Thursday, February 11, 2016

The Very Nature of the Caucus is Discriminatory

With the presidential primary season gearing up I've been thinking about the caucus system that some states use instead of a simple primary vote. I actually come from one of these states - Minnesota. I was thinking just this week how glad I am that Missouri doesn't do that because I honestly don't think I would be able to participate in the process because of my chronic migraines. Not only is it unlikely I would feel well enough, but I certainly have no interest in spending what little precious time and energy I have available gathering with strangers to talk politics. The physical toll would be too great.

When you really think about it, the caucus system is actually discriminatory.

I remember participating in a caucus back when John Kerry was running against Bush. My caucus location was at a local junior high school. We were divided up into small groups in various classrooms according to our neighborhood. Our small group talked about the candidates and we voted for who we wanted our delegate(s) to support. Then I remember we spent a bunch of time figuring out who would be the delegate from our area that we sent to actually cast the vote. It was a longer night than I thought it would be but I didn't mind the process at the time.

Since that election, chronic pain has settled into my life AND I've left Minnesota. Then I begun thinking about how hard it must be for all the people with physical or mental barriers to get their vote counted in the caucus states.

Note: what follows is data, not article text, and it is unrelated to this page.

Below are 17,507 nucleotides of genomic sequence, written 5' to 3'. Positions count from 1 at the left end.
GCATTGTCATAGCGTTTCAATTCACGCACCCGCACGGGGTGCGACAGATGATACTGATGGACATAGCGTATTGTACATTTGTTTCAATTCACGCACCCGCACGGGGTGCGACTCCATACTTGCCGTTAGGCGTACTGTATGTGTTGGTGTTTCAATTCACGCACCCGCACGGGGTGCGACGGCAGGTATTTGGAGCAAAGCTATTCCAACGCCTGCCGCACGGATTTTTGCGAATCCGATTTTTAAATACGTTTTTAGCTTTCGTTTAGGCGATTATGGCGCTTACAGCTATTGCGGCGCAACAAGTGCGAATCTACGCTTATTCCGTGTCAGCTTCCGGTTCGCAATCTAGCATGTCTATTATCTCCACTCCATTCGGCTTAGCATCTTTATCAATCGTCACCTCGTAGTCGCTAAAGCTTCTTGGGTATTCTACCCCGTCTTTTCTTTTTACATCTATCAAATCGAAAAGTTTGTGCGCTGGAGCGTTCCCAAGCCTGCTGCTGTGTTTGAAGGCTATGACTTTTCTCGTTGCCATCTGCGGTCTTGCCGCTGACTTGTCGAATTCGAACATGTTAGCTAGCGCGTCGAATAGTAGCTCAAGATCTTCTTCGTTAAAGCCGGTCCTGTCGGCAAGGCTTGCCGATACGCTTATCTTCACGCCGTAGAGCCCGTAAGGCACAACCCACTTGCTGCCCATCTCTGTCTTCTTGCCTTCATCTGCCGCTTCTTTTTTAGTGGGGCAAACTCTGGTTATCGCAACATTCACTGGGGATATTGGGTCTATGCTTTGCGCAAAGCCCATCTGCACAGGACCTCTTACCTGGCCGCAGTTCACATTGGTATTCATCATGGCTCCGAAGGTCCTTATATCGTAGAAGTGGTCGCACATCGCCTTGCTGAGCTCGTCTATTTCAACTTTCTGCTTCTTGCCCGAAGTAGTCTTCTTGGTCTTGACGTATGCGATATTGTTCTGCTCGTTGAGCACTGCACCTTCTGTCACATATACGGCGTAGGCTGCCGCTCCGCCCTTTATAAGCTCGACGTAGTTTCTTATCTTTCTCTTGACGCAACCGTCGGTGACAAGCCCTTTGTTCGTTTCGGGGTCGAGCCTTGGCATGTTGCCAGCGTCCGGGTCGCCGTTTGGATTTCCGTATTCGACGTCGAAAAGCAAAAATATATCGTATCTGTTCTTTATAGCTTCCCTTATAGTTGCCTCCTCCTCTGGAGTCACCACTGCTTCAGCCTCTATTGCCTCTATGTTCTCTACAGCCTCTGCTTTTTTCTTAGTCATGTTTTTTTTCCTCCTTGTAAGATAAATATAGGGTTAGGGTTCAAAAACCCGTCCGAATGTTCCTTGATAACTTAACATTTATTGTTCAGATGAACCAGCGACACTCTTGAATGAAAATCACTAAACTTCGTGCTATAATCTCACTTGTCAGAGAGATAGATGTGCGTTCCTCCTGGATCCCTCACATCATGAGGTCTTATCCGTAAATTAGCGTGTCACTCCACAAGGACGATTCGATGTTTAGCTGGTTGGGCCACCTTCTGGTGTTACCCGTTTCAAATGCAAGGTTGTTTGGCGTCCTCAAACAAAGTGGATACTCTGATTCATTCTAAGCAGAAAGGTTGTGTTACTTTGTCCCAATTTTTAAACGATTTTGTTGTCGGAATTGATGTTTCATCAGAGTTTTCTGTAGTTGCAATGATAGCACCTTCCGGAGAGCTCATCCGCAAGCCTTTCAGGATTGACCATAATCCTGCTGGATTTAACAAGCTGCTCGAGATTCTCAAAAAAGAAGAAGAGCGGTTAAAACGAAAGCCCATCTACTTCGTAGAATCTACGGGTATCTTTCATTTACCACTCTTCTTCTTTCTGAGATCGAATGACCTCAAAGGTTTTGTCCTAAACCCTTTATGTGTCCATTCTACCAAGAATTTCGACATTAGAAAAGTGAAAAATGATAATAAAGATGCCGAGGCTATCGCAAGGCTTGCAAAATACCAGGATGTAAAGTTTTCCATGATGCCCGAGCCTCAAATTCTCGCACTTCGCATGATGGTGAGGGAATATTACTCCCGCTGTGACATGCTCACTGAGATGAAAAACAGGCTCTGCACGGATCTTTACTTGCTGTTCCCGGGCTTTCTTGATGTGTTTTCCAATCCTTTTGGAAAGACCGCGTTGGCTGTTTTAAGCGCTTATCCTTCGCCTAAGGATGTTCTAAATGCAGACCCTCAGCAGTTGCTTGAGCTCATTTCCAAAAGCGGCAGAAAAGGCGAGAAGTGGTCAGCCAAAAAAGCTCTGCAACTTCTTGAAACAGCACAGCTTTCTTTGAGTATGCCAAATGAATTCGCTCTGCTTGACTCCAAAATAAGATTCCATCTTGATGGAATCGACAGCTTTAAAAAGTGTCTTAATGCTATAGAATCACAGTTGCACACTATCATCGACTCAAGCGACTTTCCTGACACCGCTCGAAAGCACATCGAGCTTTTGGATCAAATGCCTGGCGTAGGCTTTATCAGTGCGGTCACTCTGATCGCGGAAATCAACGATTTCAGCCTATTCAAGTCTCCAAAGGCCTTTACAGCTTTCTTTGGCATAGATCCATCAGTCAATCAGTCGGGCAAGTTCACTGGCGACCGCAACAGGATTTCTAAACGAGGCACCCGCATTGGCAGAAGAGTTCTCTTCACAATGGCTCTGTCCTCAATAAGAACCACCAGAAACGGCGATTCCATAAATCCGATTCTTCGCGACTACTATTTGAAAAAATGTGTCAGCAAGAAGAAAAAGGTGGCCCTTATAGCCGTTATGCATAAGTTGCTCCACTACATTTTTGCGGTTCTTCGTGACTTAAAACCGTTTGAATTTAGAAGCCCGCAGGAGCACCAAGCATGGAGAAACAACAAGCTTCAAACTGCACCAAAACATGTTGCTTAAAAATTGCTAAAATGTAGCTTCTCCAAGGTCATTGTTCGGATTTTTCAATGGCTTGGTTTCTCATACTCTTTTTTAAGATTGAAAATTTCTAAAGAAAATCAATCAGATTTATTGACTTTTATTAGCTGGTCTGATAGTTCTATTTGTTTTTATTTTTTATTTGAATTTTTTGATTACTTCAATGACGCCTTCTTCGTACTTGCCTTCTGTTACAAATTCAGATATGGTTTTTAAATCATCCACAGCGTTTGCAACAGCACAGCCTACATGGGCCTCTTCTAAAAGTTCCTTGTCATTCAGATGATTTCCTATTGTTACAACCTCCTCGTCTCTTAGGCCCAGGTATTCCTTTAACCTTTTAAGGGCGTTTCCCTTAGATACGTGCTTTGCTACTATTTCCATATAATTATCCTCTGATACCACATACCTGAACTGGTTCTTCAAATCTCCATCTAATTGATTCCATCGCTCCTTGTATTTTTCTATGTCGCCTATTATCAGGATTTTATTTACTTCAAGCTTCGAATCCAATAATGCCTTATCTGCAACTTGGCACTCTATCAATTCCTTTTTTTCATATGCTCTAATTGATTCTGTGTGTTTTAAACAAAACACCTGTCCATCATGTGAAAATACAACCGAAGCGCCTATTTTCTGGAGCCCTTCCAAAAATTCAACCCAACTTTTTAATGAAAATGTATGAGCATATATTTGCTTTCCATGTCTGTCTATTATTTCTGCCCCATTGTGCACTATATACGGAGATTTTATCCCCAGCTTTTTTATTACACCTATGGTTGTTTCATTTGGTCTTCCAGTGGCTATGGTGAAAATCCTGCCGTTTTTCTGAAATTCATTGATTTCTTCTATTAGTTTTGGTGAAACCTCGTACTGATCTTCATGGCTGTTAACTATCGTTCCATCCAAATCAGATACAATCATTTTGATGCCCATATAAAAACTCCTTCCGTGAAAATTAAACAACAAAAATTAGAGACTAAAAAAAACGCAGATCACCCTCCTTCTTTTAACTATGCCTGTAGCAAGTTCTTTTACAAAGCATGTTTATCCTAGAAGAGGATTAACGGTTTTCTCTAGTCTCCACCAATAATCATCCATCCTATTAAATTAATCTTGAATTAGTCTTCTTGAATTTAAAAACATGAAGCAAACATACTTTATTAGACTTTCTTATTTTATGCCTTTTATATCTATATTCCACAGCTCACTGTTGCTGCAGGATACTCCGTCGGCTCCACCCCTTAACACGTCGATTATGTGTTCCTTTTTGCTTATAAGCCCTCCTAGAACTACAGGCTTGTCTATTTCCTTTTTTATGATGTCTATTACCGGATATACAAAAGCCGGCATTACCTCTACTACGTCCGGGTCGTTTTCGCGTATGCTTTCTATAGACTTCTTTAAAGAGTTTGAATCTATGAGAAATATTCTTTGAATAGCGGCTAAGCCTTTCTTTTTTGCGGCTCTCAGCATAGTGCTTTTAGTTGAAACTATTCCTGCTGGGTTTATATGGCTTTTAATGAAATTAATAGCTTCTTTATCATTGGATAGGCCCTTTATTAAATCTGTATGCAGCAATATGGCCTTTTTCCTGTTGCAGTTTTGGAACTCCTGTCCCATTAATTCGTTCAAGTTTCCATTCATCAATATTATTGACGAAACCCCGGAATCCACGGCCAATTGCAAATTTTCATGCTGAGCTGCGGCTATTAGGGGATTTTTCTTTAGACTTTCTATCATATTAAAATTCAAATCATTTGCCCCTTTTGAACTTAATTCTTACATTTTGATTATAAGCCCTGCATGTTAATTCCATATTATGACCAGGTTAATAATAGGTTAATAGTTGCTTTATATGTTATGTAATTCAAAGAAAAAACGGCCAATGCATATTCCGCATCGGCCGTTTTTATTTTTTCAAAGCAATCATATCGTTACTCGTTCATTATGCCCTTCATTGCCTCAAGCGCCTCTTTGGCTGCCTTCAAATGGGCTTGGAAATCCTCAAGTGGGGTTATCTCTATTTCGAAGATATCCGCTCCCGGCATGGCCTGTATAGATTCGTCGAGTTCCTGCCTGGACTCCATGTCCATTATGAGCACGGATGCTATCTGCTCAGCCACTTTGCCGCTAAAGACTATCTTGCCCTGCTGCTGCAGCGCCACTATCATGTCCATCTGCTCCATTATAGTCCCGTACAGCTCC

The very nature of the caucus is discriminatory because it requires everyone to show up at a specific time, interact with strangers and stay for a while. What if you are really shy, an introvert or on the autism spectrum? What if you can't get off of work during that specific time? What if you just can't spend 1-2 hours at the caucus? What if you are in terrible pain and can't put up with the din or the bright lights? What if you don't have a ride and public transportation doesn't run that late at night? I can think of lots of scenarios that would prevent people from being able to vote in a caucus and that's not okay.

The primary process is far superior because it's an all day affair that protects your privacy and doesn't contain a lengthy social component. Far more people would be willing and able to participate in the political process if not for all the caucus barriers. Ultimately, isn't that what we want?

As well intentioned and lofty as the concept of the caucus is, I can't help but think that it's time we do away with this system in favor of a more inclusive process that reflects our modern understanding of the challenges people face in our society. At the very least, I would like to see caucus states provide the option of a simple primary vote in addition to the caucus gatherings.

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